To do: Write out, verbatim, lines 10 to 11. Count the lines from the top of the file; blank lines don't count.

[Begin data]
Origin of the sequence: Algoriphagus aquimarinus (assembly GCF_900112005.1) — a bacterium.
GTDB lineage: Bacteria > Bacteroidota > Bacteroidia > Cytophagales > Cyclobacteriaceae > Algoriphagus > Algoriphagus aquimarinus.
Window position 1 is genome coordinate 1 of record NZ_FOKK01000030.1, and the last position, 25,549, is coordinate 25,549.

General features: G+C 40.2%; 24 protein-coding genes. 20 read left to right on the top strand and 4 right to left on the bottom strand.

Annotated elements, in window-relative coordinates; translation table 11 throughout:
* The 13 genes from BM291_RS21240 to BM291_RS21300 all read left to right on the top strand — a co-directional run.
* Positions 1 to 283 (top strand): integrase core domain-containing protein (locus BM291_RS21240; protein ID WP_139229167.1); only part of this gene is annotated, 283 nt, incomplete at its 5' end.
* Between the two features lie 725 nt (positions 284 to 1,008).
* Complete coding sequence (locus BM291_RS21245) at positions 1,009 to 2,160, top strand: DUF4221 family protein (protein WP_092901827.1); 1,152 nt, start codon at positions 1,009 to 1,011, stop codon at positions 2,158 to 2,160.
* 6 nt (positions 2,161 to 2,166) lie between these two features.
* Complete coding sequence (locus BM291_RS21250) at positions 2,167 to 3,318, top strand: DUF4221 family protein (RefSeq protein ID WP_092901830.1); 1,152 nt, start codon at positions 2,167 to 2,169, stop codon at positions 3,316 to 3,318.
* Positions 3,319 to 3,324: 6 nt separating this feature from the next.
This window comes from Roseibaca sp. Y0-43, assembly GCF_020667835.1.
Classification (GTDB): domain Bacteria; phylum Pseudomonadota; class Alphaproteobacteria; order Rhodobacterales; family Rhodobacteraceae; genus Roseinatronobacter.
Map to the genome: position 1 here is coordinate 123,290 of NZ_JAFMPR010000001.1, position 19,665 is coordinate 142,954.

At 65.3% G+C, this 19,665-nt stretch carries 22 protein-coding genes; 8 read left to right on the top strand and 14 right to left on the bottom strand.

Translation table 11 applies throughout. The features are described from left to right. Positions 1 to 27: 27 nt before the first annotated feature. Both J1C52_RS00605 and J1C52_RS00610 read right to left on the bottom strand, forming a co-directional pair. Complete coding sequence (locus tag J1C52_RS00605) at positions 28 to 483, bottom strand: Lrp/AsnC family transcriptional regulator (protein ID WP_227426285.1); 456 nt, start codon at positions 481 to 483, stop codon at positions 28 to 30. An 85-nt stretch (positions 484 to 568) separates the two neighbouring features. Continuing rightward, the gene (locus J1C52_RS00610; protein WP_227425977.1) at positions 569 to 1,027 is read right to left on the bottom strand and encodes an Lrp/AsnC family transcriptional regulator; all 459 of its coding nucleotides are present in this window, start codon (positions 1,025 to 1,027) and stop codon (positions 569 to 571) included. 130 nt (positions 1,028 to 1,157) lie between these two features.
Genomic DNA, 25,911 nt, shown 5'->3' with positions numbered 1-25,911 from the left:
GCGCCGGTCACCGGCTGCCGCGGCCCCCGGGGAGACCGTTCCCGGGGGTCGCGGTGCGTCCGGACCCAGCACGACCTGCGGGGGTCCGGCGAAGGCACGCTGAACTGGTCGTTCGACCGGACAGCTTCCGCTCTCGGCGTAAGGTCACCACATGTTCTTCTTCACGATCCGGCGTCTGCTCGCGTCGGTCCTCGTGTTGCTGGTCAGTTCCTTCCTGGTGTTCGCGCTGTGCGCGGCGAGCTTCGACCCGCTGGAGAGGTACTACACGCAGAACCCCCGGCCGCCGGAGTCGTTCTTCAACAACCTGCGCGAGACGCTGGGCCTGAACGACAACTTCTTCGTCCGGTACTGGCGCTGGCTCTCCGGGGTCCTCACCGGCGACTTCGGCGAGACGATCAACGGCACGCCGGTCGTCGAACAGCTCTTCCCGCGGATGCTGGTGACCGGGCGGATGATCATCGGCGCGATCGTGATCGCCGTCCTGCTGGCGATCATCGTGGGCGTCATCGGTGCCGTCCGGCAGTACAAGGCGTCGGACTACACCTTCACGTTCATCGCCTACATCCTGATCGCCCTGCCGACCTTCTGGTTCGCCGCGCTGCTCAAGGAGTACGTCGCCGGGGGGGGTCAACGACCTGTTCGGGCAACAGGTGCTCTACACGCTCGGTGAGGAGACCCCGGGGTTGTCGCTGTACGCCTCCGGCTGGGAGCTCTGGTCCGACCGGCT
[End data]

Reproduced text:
* 6 nt (positions 2,161 to 2,166) lie between these two features.
* Complete coding sequence (locus BM291_RS21250) at positions 2,167 to 3,318, top strand: DUF4221 family protein (RefSeq protein ID WP_092901830.1); 1,152 nt, start codon at positions 2,167 to 2,169, stop codon at positions 3,316 to 3,318.